This is great video footage of a cigar roller placing the wrapper on a Perdomo cigar in the production room of the Perdomo Factory in Esteli, Nicaragua. Filler, binder and wrapper tobacco leaves of various types and regions are combined to create cigars with the distinct flavors and aromas that define a brand. The wrapper is the tobacco leaf that is on the outside of the cigar, covering the filler and binder bunch. You hear Nick in the video refer to the “chaveta” she is using – the traditional knife used to cut tobacco leaves.
Our tour was led by Nick Perdomo who explained every step of cigar-making over 3 days. Before reaching production, seeds were germinated in green-houses, the plants transplanted into fields once they are viable, harvested, cured in the curing barn, then fermented and aged for many months. The process is labor-intensive with every phase completed by hand.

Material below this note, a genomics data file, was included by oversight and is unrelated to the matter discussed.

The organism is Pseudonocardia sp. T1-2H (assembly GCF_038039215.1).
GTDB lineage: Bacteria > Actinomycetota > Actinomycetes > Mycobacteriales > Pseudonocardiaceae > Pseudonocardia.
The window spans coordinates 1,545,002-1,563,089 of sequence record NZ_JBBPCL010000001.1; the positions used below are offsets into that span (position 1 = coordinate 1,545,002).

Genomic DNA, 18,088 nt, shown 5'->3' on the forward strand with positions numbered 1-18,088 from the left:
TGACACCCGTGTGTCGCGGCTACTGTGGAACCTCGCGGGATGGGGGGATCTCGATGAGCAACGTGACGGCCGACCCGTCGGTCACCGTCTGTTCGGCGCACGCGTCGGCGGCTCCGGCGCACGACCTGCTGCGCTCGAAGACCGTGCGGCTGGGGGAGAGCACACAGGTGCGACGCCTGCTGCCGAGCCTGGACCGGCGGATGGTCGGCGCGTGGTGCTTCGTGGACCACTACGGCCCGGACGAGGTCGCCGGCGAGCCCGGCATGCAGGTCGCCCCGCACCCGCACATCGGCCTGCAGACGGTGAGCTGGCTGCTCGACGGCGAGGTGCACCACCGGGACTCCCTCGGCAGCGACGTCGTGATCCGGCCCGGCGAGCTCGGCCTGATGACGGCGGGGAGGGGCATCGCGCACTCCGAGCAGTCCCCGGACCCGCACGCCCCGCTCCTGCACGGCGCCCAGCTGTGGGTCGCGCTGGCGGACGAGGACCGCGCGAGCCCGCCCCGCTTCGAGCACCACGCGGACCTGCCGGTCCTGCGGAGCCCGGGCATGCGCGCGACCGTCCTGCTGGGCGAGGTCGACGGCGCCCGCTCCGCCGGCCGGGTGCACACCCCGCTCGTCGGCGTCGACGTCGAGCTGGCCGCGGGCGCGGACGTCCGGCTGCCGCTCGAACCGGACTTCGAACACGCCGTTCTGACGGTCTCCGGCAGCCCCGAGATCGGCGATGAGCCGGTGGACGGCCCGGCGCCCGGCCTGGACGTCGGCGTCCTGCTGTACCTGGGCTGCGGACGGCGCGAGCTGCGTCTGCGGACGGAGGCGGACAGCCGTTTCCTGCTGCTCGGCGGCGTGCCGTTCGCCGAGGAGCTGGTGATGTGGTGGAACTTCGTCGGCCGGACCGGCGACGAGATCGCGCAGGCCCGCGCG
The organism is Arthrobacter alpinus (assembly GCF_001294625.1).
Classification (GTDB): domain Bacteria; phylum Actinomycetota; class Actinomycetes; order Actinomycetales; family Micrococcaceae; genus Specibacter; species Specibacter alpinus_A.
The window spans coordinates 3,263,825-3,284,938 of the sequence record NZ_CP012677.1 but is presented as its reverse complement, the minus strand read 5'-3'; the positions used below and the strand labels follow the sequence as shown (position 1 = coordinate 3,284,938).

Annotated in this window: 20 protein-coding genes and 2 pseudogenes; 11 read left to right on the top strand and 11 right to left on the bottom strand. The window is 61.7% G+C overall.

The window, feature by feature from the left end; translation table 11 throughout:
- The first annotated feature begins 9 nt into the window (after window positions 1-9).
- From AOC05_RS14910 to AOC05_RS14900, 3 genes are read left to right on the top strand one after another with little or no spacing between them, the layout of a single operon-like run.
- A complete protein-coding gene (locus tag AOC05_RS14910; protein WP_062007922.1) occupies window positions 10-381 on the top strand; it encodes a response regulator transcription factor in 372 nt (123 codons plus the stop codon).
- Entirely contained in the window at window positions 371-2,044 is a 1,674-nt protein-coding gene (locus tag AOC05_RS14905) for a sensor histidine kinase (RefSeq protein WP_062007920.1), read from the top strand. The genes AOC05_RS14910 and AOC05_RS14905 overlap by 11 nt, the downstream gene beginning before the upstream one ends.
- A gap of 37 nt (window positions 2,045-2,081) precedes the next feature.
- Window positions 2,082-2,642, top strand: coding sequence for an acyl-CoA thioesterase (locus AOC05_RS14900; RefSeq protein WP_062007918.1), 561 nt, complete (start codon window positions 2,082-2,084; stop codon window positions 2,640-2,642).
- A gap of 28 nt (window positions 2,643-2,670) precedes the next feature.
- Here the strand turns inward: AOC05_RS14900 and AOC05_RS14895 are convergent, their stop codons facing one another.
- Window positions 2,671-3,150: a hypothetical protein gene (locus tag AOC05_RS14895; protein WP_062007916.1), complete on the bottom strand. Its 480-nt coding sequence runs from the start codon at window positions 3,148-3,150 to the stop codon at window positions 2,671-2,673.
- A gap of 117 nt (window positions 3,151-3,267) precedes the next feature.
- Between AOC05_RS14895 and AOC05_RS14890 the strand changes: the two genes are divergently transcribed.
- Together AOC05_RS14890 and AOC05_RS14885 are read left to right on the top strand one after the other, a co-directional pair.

Here are some great pictures that show the conditions in the facility. It is a large, clean well-lit area. Workers are seated at tables in pairs and production is non-stop. People are paid based on the number of cigars produced, not by the hour. The quality control process is constant and consistent as supervisors inspect the work being done. Also, every cigar goes through draw-testing to ensure that the amount of air that would flow through the cigar once lit is not too great (hot) or little (plugged). If the cigar fails the draw test, it goes back to the person who rolled it. Also, cigars are constantly ring gauge tested to ensure that each is the correct, uniform size and will fit properly in the boxes – made on-site in the box factory. The entire system is highly organized and efficient – a very impressive operation that was amazing to see.
Please feel free to post any comments or questions you might have!